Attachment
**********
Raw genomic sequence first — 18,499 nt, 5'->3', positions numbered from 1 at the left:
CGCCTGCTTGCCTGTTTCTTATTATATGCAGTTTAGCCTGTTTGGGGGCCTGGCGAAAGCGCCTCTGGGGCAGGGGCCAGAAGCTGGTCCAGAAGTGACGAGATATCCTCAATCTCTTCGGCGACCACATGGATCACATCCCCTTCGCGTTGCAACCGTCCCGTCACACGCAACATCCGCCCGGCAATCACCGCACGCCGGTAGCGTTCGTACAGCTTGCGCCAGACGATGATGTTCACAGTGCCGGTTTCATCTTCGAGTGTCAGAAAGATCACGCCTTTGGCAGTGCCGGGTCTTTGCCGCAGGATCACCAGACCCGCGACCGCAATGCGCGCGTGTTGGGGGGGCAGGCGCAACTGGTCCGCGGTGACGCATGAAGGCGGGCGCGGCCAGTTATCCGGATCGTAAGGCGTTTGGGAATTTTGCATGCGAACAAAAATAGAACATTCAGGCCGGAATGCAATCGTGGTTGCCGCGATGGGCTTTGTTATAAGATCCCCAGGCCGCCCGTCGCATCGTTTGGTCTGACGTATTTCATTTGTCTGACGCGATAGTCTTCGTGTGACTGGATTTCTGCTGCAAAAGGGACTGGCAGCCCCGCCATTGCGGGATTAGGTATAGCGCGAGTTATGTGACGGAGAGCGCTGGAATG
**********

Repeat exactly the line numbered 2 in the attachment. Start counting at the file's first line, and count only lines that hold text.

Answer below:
CGCCTGCTTGCCTGTTTCTTATTATATGCAGTTTAGCCTGTTTGGGGGCCTGGCGAAAGCGCCTCTGGGGCAGGGGCCAGAAGCTGGTCCAGAAGTGACGAGATATCCTCAATCTCTTCGGCGACCACATGGATCACATCCCCTTCGCGTTGCAACCGTCCCGTCACACGCAACATCCGCCCGGCAATCACCGCACGCCGGTAGCGTTCGTACAGCTTGCGCCAGACGATGATGTTCACAGTGCCGGTTTCATCTTCGAGTGTCAGAAAGATCACGCCTTTGGCAGTGCCGGGTCTTTGCCGCAGGATCACCAGACCCGCGACCGCAATGCGCGCGTGTTGGGGGGGCAGGCGCAACTGGTCCGCGGTGACGCATGAAGGCGGGCGCGGCCAGTTATCCGGATCGTAAGGCGTTTGGGAATTTTGCATGCGAACAAAAATAGAACATTCAGGCCGGAATGCAATCGTGGTTGCCGCGATGGGCTTTGTTATAAGATCCCCAGGCCGCCCGTCGCATCGTTTGGTCTGACGTATTTCATTTGTCTGACGCGATAGTCTTCGTGTGACTGGATTTCTGCTGCAAAAGGGACTGGCAGCCCCGCCATTGCGGGATTAGGTATAGCGCGAGTTATGTGACGGAGAGCGCTGGAATG